Like many women, I created it. In 2015, I left my corporate job after eight and a half years job sharing to start the first US business dedicated to the spread of job sharing—one of the least-known, most innovative flexible work practices. Job sharing is a partnership between two people to share the responsibilities of one full-time position. Work Muse works with employers to create job share programs to retain and recruit diverse talent and people to create successful job share arrangements.
I was fortunate to job share, but the truth is, it was part luck and part planning. After college, I worked in radio sales and learned about job sharing when our female GM greenlit the first Austin media job share. I left to co-found and run a film company for five years and decided to return to radio when I married and began planning for a family, knowing job sharing existed in the field. I felt if I could prove myself, I had a shot to job share, but there was one problem—the managers were all middle-aged men with stay-at-home wives who liked the traditional 9-5. My manager repeatedly told me I'd quit after I had my baby when I was pregnant, and I worried my client list (and income) would be stripped. I made him sign a contract guaranteeing it wouldn't. There was a company buyout and I returned from leave with all new management and an innovative company with job share policies—it was night and day. My new manager had worked with top-performing job shares and actually proposed it to me. My baby was 6 months old and working full-time with the demands of motherhood and a fast-paced job left me feeling like an utter failure at both – running and gunning, pumping and racing through work and life. Job sharing was a game-changer for our entire family. It allowed me to be a top-performing leader while working three days a week with a partner.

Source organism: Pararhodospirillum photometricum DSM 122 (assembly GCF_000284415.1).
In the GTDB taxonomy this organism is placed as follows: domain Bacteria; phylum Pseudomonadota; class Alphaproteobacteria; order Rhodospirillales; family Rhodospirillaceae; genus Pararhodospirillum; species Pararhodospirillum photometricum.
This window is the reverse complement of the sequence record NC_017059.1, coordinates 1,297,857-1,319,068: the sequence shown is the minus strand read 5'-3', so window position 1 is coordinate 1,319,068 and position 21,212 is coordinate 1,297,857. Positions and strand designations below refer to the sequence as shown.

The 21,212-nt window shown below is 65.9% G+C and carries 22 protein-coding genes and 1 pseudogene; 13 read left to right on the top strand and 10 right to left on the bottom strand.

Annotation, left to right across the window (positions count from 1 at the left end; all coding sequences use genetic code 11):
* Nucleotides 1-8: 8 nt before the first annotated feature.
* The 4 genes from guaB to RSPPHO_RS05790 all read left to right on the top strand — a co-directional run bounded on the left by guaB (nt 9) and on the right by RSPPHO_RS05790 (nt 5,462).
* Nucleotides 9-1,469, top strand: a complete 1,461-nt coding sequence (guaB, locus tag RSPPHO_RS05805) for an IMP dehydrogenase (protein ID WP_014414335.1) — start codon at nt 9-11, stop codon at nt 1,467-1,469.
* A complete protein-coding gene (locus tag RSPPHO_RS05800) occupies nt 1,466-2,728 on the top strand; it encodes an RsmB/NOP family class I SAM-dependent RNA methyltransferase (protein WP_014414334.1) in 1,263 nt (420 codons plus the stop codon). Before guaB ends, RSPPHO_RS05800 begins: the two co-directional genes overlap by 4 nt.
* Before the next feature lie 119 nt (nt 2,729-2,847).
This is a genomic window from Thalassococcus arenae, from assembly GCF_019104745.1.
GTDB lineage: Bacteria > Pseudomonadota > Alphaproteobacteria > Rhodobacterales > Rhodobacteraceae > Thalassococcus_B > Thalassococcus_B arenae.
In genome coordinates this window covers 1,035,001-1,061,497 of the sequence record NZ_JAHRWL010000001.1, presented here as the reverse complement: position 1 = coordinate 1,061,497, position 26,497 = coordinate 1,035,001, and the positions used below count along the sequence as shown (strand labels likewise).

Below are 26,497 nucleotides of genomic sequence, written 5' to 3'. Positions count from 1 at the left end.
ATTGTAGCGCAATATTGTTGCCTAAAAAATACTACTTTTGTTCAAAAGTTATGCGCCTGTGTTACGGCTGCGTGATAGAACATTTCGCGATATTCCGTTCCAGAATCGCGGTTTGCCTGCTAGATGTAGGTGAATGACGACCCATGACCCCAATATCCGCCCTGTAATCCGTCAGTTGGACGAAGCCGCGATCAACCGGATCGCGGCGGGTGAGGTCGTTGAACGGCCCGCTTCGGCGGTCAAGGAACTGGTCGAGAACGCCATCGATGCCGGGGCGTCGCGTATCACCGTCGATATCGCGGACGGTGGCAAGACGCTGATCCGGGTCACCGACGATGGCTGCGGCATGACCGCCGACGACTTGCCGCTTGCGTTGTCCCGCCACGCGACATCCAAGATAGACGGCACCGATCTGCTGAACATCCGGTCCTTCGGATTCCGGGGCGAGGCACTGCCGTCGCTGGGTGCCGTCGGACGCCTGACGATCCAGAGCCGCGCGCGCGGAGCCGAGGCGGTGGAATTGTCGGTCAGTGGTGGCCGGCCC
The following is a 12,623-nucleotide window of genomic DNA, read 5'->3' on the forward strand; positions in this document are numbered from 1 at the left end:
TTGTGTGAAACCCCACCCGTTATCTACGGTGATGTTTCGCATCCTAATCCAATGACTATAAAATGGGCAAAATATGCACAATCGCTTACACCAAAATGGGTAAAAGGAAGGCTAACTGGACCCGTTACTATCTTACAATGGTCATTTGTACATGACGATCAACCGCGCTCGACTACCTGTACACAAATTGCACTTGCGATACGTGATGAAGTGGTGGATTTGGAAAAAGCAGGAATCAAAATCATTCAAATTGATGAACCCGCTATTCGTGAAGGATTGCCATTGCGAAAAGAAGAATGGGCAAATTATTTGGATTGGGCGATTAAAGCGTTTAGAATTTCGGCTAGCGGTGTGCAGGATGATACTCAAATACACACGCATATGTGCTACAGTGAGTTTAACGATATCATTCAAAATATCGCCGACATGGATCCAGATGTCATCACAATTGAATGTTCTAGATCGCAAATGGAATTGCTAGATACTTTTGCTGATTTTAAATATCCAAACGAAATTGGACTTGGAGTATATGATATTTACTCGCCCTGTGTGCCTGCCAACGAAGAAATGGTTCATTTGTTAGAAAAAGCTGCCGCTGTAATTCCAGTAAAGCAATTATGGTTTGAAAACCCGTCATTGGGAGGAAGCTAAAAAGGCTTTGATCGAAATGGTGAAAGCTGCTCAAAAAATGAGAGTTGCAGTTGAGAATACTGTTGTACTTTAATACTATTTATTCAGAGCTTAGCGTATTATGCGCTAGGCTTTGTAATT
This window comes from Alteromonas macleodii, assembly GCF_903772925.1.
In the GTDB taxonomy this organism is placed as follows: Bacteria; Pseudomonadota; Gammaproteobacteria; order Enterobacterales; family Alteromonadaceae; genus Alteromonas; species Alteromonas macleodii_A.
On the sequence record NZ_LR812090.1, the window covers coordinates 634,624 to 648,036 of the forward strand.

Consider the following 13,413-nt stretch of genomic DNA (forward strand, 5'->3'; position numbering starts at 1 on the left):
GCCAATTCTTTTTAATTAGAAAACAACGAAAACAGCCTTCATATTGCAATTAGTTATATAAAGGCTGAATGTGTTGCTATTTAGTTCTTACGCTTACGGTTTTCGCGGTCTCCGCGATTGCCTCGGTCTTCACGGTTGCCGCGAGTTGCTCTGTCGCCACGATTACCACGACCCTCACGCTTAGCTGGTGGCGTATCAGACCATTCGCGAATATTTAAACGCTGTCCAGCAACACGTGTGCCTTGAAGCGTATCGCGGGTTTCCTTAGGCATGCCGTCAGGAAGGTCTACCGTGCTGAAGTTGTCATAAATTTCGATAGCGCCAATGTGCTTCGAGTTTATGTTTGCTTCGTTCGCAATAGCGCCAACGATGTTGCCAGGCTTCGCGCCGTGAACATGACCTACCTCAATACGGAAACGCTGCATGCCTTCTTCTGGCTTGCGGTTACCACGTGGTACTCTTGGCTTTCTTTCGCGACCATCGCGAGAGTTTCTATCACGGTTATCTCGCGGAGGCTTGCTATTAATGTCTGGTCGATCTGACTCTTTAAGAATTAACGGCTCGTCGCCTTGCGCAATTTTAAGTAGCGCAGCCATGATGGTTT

I wish I'd had Work Muse – there were no job share experts, training, or support. I had several partners and learned what made for successful job sharing through hands-on experience resulting in years of happy job shares, but it took time to get there. Despite the challenges, I never wanted to work any other way. I learned so much from each partner, and the structure of job sharing allowed us to be more productive and efficient, with a synergy that brought clients better results than we could ever achieve alone. On top of that, I had four heavenly days off a week where I could fully unplug and engage in my life, with my children and husband, while my partner handled everything.
When I started Work Muse, my goal was to spread job sharing for everyone. It was the elusive win-win-win for career-self-family that nobody seems to be able to snatch in our 24/7 work-world and nobody had heard of either. There are many ways that job sharing can benefit our workspaces, but I now see with clarity that flexible work—and specifically job sharing—can also directly affect change for gender equality in the workplace by preventing women from falling back or dropping out mid-to-senior level when they become primary caregivers, whether to children or aging parents. 90% of caregivers to aging parents in the US are women, so caregiving affects practically every woman and the choices they need to make about their careers. Job sharing kept me from falling back or dropping out and sacrificing my career or benefits, and that's my hope for other mamas.